The mountains of Acadia National Park

PHOTOS PROVIDED Left, mountain cranberry in full flower, notice the dark shiny green leaves.

(Editors Note: This article is the second of a series exploring plants and horticulture on Maine’s Mt Desert Island and Acadia National Park.)

Acadia National Park, on Mt. Desert Island, was created in 1916 (under a different name then) and covers 38,000 acres with another 12,500 in conservation easement. The landscape varies with rugged coastline to mountains that arise over 1,000 feet. In between, there are lakes, ponds, meadows, and forests. And plants occupy all these different niches.

While there are places to explore these island plants in a formal setting (Wild Gardens of Acadia and the grounds of the College of the Atlantic), it can be more interesting and adventurous to go into the park where one can see them in naturalized settings. With 158 miles of hiking trails, there are plenty of opportunities.

One of the more interesting hikes I took was the trek up Sargent Mountain, Adirondack National Park’s second highest peak at 1,370 feet. Our hiking party started down low on relatively flat ground. Since water doesn’t move offsite on this level ground, we had to move over a series of bog walks. These log bridges are designed to keep feet dry (and plants safe) as hikers move over the bog ecosystem.

Shortly thereafter, we passed through an area that was covered with lichens. Central Pennsylvanian’s encounter lichen all the time in yards and surrounding forest land but nothing that covers such a large area as this. It almost appeared that a carpet of lichen had been laid on the forest floor. It was so eye-popping that you wanted to wander around in this magical setting. Because of this temptation, signage is posted to help explain the fragile nature of the plant/algae symbiotic relationship and discourage movement off the trail.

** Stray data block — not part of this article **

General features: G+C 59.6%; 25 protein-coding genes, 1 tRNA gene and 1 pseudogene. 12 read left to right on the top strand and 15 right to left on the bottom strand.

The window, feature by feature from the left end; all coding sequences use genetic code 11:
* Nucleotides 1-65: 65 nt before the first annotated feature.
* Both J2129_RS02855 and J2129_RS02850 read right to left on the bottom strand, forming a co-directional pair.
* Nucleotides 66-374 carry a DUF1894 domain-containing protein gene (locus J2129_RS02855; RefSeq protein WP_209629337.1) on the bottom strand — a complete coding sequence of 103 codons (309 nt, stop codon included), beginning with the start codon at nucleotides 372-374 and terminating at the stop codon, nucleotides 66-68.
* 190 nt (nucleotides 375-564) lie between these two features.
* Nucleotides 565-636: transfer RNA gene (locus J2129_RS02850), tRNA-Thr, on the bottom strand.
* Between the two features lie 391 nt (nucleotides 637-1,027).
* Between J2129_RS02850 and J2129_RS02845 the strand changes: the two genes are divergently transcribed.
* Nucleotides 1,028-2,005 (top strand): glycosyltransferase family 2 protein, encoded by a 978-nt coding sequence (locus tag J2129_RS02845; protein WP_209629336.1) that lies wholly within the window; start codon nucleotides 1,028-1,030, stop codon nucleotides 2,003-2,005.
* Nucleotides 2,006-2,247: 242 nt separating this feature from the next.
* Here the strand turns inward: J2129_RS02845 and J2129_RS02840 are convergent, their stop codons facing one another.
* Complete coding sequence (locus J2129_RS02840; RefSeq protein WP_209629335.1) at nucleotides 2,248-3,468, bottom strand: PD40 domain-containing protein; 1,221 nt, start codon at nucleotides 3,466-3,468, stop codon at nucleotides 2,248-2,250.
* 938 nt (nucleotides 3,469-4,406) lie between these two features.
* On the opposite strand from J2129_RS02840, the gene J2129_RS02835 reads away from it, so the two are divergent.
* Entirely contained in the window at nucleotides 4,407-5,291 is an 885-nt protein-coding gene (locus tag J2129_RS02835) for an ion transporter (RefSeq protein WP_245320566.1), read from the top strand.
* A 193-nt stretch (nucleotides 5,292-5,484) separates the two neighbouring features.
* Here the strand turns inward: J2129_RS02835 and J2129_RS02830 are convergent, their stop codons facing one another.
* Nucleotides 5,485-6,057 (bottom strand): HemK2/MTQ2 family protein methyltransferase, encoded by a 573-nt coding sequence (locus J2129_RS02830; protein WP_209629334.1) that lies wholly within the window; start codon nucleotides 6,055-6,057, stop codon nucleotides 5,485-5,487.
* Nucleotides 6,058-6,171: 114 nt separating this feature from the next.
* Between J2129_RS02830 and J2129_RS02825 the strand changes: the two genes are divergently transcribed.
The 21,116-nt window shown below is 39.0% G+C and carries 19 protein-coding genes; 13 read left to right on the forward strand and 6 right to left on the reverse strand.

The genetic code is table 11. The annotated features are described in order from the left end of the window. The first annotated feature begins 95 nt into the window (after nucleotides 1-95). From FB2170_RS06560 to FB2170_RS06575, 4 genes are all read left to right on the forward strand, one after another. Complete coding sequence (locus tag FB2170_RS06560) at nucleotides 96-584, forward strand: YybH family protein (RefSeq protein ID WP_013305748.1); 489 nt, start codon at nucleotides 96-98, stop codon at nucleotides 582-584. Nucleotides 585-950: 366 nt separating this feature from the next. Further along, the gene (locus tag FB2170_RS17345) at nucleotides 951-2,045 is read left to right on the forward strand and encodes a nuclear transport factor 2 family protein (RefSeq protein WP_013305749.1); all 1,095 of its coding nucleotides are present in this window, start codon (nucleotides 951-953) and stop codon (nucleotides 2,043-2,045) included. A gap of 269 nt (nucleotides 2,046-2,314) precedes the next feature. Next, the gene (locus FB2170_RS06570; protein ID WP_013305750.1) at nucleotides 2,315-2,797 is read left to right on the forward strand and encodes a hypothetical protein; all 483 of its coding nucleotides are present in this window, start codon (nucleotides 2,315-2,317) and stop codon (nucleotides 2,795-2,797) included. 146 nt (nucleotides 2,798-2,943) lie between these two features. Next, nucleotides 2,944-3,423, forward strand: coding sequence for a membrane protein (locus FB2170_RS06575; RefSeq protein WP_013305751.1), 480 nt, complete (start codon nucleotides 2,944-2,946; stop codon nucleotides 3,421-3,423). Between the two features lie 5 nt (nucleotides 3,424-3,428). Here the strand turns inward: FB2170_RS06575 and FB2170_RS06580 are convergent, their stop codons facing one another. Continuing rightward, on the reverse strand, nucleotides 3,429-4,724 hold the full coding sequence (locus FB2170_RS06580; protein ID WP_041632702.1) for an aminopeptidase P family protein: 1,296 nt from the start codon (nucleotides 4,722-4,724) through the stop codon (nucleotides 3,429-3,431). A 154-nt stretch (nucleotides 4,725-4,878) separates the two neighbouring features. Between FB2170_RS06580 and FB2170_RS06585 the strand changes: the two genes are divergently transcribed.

Right, lichen, an organism comprised of an algae and fungi, cover large expanses of Sargent Mt’s lower forest floor.

The deceptively easy start gave way to brutal reality, to reach the top you must climb. The trial snaked up the mountain to the exposed granite tops. Over time, glaciers and erosion have removed most of the topsoil and there is very little substrate for plant anchoring and nutrient extraction. In addition, the ocean winds buffet the peaks to make for unpleasant growing conditions.

Even on these rocky tops, plant life thrives. Among the cracks and crevices, where soil has accumulated and been protected from erosion, mountain cranberry thrives. It only grows to eight inches in height as it hugs the surrounding rocks to shelter from extreme weather.

The dark, shiny leaves remain year-round (evergreen) and it will send out pinkish bell-shaped flowers during the summer. Red fruit appear later in the summer and are edible. They taste slightly acidic but are used in many dishes. A great addition to the edible landscape. Since they spread by underground runners, they can be utilized as a groundcover in gardens although they are little slower growing than traditional groundcovers such as English ivy, pachysandra, or periwinkle.

One of the hiking guidebooks called this route a “worthy adventure” and “something different and fairly strenuous.” By the end of the day, over half the hiking party had blood running down to their socks as cuts and scrapes resulted from numerous tumbles and falls on the rocky trail.

Probably should have read between the lines a little better, especially when one of the trails was named Giant Slide.

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Tom Butzler is a horticulture educator with the Pennsylvania State University Cooperative Extension Service and may be reached at 570-726-0022.

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